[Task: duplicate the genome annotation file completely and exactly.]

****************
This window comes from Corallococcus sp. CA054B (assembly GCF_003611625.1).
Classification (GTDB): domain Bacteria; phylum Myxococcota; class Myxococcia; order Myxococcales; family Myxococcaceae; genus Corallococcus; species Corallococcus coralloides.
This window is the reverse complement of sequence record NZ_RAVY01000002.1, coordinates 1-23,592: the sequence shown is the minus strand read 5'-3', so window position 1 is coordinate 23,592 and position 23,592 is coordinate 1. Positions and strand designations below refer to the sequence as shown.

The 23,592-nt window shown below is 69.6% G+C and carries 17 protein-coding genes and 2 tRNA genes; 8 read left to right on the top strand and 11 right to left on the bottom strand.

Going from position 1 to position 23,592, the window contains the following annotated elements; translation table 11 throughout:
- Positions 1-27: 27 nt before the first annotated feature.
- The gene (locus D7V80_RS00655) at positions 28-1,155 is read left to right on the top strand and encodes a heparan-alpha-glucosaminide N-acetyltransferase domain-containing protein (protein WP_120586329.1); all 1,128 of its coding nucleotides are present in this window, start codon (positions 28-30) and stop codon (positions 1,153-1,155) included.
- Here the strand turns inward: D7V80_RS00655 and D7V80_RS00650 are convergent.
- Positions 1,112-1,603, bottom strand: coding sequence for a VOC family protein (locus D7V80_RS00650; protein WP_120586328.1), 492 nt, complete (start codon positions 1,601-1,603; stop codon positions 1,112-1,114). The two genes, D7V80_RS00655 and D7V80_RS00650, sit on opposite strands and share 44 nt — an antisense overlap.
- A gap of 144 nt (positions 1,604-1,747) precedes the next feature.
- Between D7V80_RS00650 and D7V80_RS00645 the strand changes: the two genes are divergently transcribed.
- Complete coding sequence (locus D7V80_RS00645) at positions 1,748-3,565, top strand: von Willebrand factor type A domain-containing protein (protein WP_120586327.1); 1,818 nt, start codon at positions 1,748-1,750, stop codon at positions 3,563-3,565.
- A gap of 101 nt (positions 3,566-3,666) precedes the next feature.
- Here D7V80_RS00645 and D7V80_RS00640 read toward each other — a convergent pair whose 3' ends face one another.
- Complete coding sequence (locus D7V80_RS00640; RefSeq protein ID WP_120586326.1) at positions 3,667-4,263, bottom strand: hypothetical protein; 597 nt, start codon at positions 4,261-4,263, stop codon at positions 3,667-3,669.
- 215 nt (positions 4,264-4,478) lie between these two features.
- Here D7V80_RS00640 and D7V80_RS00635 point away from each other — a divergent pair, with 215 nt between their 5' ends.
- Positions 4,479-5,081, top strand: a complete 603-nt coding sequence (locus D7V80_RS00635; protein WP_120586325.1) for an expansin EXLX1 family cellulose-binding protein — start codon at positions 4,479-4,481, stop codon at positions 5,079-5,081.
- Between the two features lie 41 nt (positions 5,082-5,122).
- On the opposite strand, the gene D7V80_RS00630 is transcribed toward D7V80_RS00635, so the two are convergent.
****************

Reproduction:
This window comes from Corallococcus sp. CA054B (assembly GCF_003611625.1).
Classification (GTDB): domain Bacteria; phylum Myxococcota; class Myxococcia; order Myxococcales; family Myxococcaceae; genus Corallococcus; species Corallococcus coralloides.
This window is the reverse complement of sequence record NZ_RAVY01000002.1, coordinates 1-23,592: the sequence shown is the minus strand read 5'-3', so window position 1 is coordinate 23,592 and position 23,592 is coordinate 1. Positions and strand designations below refer to the sequence as shown.

The 23,592-nt window shown below is 69.6% G+C and carries 17 protein-coding genes and 2 tRNA genes; 8 read left to right on the top strand and 11 right to left on the bottom strand.

Going from position 1 to position 23,592, the window contains the following annotated elements; translation table 11 throughout:
- Positions 1-27: 27 nt before the first annotated feature.
- The gene (locus D7V80_RS00655) at positions 28-1,155 is read left to right on the top strand and encodes a heparan-alpha-glucosaminide N-acetyltransferase domain-containing protein (protein WP_120586329.1); all 1,128 of its coding nucleotides are present in this window, start codon (positions 28-30) and stop codon (positions 1,153-1,155) included.
- Here the strand turns inward: D7V80_RS00655 and D7V80_RS00650 are convergent.
- Positions 1,112-1,603, bottom strand: coding sequence for a VOC family protein (locus D7V80_RS00650; protein WP_120586328.1), 492 nt, complete (start codon positions 1,601-1,603; stop codon positions 1,112-1,114). The two genes, D7V80_RS00655 and D7V80_RS00650, sit on opposite strands and share 44 nt — an antisense overlap.
- A gap of 144 nt (positions 1,604-1,747) precedes the next feature.
- Between D7V80_RS00650 and D7V80_RS00645 the strand changes: the two genes are divergently transcribed.
- Complete coding sequence (locus D7V80_RS00645) at positions 1,748-3,565, top strand: von Willebrand factor type A domain-containing protein (protein WP_120586327.1); 1,818 nt, start codon at positions 1,748-1,750, stop codon at positions 3,563-3,565.
- A gap of 101 nt (positions 3,566-3,666) precedes the next feature.
- Here D7V80_RS00645 and D7V80_RS00640 read toward each other — a convergent pair whose 3' ends face one another.
- Complete coding sequence (locus D7V80_RS00640; RefSeq protein ID WP_120586326.1) at positions 3,667-4,263, bottom strand: hypothetical protein; 597 nt, start codon at positions 4,261-4,263, stop codon at positions 3,667-3,669.
- 215 nt (positions 4,264-4,478) lie between these two features.
- Here D7V80_RS00640 and D7V80_RS00635 point away from each other — a divergent pair, with 215 nt between their 5' ends.
- Positions 4,479-5,081, top strand: a complete 603-nt coding sequence (locus D7V80_RS00635; protein WP_120586325.1) for an expansin EXLX1 family cellulose-binding protein — start codon at positions 4,479-4,481, stop codon at positions 5,079-5,081.
- Between the two features lie 41 nt (positions 5,082-5,122).
- On the opposite strand, the gene D7V80_RS00630 is transcribed toward D7V80_RS00635, so the two are convergent.